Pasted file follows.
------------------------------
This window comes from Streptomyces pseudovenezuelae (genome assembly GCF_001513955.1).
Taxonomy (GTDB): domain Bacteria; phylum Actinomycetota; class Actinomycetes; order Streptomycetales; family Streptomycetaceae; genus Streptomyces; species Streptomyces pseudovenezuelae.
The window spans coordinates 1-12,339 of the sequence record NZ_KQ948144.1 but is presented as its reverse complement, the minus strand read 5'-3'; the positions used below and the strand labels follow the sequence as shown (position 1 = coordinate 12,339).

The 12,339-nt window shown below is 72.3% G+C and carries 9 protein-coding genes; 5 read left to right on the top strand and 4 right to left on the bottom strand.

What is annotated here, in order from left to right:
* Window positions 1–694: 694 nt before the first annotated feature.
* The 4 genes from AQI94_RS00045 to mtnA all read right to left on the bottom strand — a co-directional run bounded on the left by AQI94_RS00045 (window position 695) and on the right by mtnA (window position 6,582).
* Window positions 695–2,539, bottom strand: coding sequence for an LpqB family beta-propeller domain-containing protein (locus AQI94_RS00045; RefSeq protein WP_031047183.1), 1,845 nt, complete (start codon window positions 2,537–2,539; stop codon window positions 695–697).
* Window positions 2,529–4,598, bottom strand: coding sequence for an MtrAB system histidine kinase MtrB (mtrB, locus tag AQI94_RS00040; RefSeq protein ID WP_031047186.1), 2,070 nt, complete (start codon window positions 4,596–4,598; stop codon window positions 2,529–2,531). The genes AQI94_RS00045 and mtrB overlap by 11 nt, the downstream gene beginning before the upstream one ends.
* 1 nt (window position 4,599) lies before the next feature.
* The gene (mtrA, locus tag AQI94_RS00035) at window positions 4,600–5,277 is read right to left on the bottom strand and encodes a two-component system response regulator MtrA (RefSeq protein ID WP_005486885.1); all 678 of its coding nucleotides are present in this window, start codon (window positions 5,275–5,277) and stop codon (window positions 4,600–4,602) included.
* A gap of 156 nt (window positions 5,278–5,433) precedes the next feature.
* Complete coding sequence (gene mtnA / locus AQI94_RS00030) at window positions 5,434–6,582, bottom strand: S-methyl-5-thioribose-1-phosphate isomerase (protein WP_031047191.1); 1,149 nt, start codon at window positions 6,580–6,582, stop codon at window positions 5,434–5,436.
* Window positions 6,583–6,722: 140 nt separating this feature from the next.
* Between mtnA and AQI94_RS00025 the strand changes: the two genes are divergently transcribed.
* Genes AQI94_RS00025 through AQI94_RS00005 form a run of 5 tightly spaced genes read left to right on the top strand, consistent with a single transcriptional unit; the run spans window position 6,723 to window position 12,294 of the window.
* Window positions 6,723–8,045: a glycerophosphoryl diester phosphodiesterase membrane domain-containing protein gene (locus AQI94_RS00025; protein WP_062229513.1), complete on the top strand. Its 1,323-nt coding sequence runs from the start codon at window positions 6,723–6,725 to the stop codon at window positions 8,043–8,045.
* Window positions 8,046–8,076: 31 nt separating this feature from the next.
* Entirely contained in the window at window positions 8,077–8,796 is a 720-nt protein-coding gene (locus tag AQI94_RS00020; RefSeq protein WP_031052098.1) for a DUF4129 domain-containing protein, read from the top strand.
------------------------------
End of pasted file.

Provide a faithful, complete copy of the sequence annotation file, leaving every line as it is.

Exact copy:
This window comes from Streptomyces pseudovenezuelae (genome assembly GCF_001513955.1).
Taxonomy (GTDB): domain Bacteria; phylum Actinomycetota; class Actinomycetes; order Streptomycetales; family Streptomycetaceae; genus Streptomyces; species Streptomyces pseudovenezuelae.
The window spans coordinates 1-12,339 of the sequence record NZ_KQ948144.1 but is presented as its reverse complement, the minus strand read 5'-3'; the positions used below and the strand labels follow the sequence as shown (position 1 = coordinate 12,339).

The 12,339-nt window shown below is 72.3% G+C and carries 9 protein-coding genes; 5 read left to right on the top strand and 4 right to left on the bottom strand.

What is annotated here, in order from left to right:
* Window positions 1–694: 694 nt before the first annotated feature.
* The 4 genes from AQI94_RS00045 to mtnA all read right to left on the bottom strand — a co-directional run bounded on the left by AQI94_RS00045 (window position 695) and on the right by mtnA (window position 6,582).
* Window positions 695–2,539, bottom strand: coding sequence for an LpqB family beta-propeller domain-containing protein (locus AQI94_RS00045; RefSeq protein WP_031047183.1), 1,845 nt, complete (start codon window positions 2,537–2,539; stop codon window positions 695–697).
* Window positions 2,529–4,598, bottom strand: coding sequence for an MtrAB system histidine kinase MtrB (mtrB, locus tag AQI94_RS00040; RefSeq protein ID WP_031047186.1), 2,070 nt, complete (start codon window positions 4,596–4,598; stop codon window positions 2,529–2,531). The genes AQI94_RS00045 and mtrB overlap by 11 nt, the downstream gene beginning before the upstream one ends.
* 1 nt (window position 4,599) lies before the next feature.
* The gene (mtrA, locus tag AQI94_RS00035) at window positions 4,600–5,277 is read right to left on the bottom strand and encodes a two-component system response regulator MtrA (RefSeq protein ID WP_005486885.1); all 678 of its coding nucleotides are present in this window, start codon (window positions 5,275–5,277) and stop codon (window positions 4,600–4,602) included.
* A gap of 156 nt (window positions 5,278–5,433) precedes the next feature.
* Complete coding sequence (gene mtnA / locus AQI94_RS00030) at window positions 5,434–6,582, bottom strand: S-methyl-5-thioribose-1-phosphate isomerase (protein WP_031047191.1); 1,149 nt, start codon at window positions 6,580–6,582, stop codon at window positions 5,434–5,436.
* Window positions 6,583–6,722: 140 nt separating this feature from the next.
* Between mtnA and AQI94_RS00025 the strand changes: the two genes are divergently transcribed.
* Genes AQI94_RS00025 through AQI94_RS00005 form a run of 5 tightly spaced genes read left to right on the top strand, consistent with a single transcriptional unit; the run spans window position 6,723 to window position 12,294 of the window.
* Window positions 6,723–8,045: a glycerophosphoryl diester phosphodiesterase membrane domain-containing protein gene (locus AQI94_RS00025; protein WP_062229513.1), complete on the top strand. Its 1,323-nt coding sequence runs from the start codon at window positions 6,723–6,725 to the stop codon at window positions 8,043–8,045.
* Window positions 8,046–8,076: 31 nt separating this feature from the next.
* Entirely contained in the window at window positions 8,077–8,796 is a 720-nt protein-coding gene (locus tag AQI94_RS00020; RefSeq protein WP_031052098.1) for a DUF4129 domain-containing protein, read from the top strand.